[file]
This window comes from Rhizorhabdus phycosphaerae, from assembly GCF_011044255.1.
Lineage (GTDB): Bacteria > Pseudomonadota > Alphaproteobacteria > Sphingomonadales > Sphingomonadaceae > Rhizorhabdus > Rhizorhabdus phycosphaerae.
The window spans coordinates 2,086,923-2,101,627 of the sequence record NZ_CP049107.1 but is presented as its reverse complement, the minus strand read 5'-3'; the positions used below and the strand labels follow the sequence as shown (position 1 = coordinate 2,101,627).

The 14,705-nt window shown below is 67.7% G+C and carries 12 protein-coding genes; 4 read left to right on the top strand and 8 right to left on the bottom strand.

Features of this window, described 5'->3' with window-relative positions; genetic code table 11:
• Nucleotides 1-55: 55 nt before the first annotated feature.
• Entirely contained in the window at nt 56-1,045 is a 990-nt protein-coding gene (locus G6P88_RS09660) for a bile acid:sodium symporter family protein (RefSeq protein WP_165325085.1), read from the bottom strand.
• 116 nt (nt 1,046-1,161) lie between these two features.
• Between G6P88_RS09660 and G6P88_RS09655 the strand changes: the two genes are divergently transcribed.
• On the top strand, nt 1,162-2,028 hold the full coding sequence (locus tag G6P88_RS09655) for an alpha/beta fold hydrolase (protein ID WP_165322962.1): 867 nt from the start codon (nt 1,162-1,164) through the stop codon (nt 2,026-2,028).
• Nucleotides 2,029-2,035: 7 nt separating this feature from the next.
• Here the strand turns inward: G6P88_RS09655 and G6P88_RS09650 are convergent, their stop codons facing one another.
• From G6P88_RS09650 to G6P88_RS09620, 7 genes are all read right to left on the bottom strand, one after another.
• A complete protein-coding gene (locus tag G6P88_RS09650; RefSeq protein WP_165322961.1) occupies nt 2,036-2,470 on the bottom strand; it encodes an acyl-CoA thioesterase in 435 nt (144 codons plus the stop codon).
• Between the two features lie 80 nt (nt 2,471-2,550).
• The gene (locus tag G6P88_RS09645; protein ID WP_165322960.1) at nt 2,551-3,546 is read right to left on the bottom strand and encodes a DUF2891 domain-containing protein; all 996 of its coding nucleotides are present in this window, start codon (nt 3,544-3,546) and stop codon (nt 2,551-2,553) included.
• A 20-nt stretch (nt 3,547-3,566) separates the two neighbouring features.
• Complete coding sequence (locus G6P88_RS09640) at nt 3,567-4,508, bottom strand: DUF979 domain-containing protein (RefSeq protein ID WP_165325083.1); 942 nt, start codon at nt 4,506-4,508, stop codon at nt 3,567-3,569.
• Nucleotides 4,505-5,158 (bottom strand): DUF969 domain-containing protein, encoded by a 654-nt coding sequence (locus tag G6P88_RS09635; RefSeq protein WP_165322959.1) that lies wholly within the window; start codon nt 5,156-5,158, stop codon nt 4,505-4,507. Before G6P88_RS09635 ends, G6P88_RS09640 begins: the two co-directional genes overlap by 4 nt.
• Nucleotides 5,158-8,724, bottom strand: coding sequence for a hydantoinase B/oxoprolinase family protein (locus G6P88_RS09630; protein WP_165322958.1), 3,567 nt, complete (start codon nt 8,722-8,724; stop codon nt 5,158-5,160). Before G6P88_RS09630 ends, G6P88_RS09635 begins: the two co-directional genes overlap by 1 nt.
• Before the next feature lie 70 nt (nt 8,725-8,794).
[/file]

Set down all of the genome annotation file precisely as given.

This window comes from Rhizorhabdus phycosphaerae, from assembly GCF_011044255.1.
Lineage (GTDB): Bacteria > Pseudomonadota > Alphaproteobacteria > Sphingomonadales > Sphingomonadaceae > Rhizorhabdus > Rhizorhabdus phycosphaerae.
The window spans coordinates 2,086,923-2,101,627 of the sequence record NZ_CP049107.1 but is presented as its reverse complement, the minus strand read 5'-3'; the positions used below and the strand labels follow the sequence as shown (position 1 = coordinate 2,101,627).

The 14,705-nt window shown below is 67.7% G+C and carries 12 protein-coding genes; 4 read left to right on the top strand and 8 right to left on the bottom strand.

Features of this window, described 5'->3' with window-relative positions; genetic code table 11:
• Nucleotides 1-55: 55 nt before the first annotated feature.
• Entirely contained in the window at nt 56-1,045 is a 990-nt protein-coding gene (locus G6P88_RS09660) for a bile acid:sodium symporter family protein (RefSeq protein WP_165325085.1), read from the bottom strand.
• 116 nt (nt 1,046-1,161) lie between these two features.
• Between G6P88_RS09660 and G6P88_RS09655 the strand changes: the two genes are divergently transcribed.
• On the top strand, nt 1,162-2,028 hold the full coding sequence (locus tag G6P88_RS09655) for an alpha/beta fold hydrolase (protein ID WP_165322962.1): 867 nt from the start codon (nt 1,162-1,164) through the stop codon (nt 2,026-2,028).
• Nucleotides 2,029-2,035: 7 nt separating this feature from the next.
• Here the strand turns inward: G6P88_RS09655 and G6P88_RS09650 are convergent, their stop codons facing one another.
• From G6P88_RS09650 to G6P88_RS09620, 7 genes are all read right to left on the bottom strand, one after another.
• A complete protein-coding gene (locus tag G6P88_RS09650; RefSeq protein WP_165322961.1) occupies nt 2,036-2,470 on the bottom strand; it encodes an acyl-CoA thioesterase in 435 nt (144 codons plus the stop codon).
• Between the two features lie 80 nt (nt 2,471-2,550).
• The gene (locus tag G6P88_RS09645; protein ID WP_165322960.1) at nt 2,551-3,546 is read right to left on the bottom strand and encodes a DUF2891 domain-containing protein; all 996 of its coding nucleotides are present in this window, start codon (nt 3,544-3,546) and stop codon (nt 2,551-2,553) included.
• A 20-nt stretch (nt 3,547-3,566) separates the two neighbouring features.
• Complete coding sequence (locus G6P88_RS09640) at nt 3,567-4,508, bottom strand: DUF979 domain-containing protein (RefSeq protein ID WP_165325083.1); 942 nt, start codon at nt 4,506-4,508, stop codon at nt 3,567-3,569.
• Nucleotides 4,505-5,158 (bottom strand): DUF969 domain-containing protein, encoded by a 654-nt coding sequence (locus tag G6P88_RS09635; RefSeq protein WP_165322959.1) that lies wholly within the window; start codon nt 5,156-5,158, stop codon nt 4,505-4,507. Before G6P88_RS09635 ends, G6P88_RS09640 begins: the two co-directional genes overlap by 4 nt.
• Nucleotides 5,158-8,724, bottom strand: coding sequence for a hydantoinase B/oxoprolinase family protein (locus G6P88_RS09630; protein WP_165322958.1), 3,567 nt, complete (start codon nt 8,722-8,724; stop codon nt 5,158-5,160). Before G6P88_RS09630 ends, G6P88_RS09635 begins: the two co-directional genes overlap by 1 nt.
• Before the next feature lie 70 nt (nt 8,725-8,794).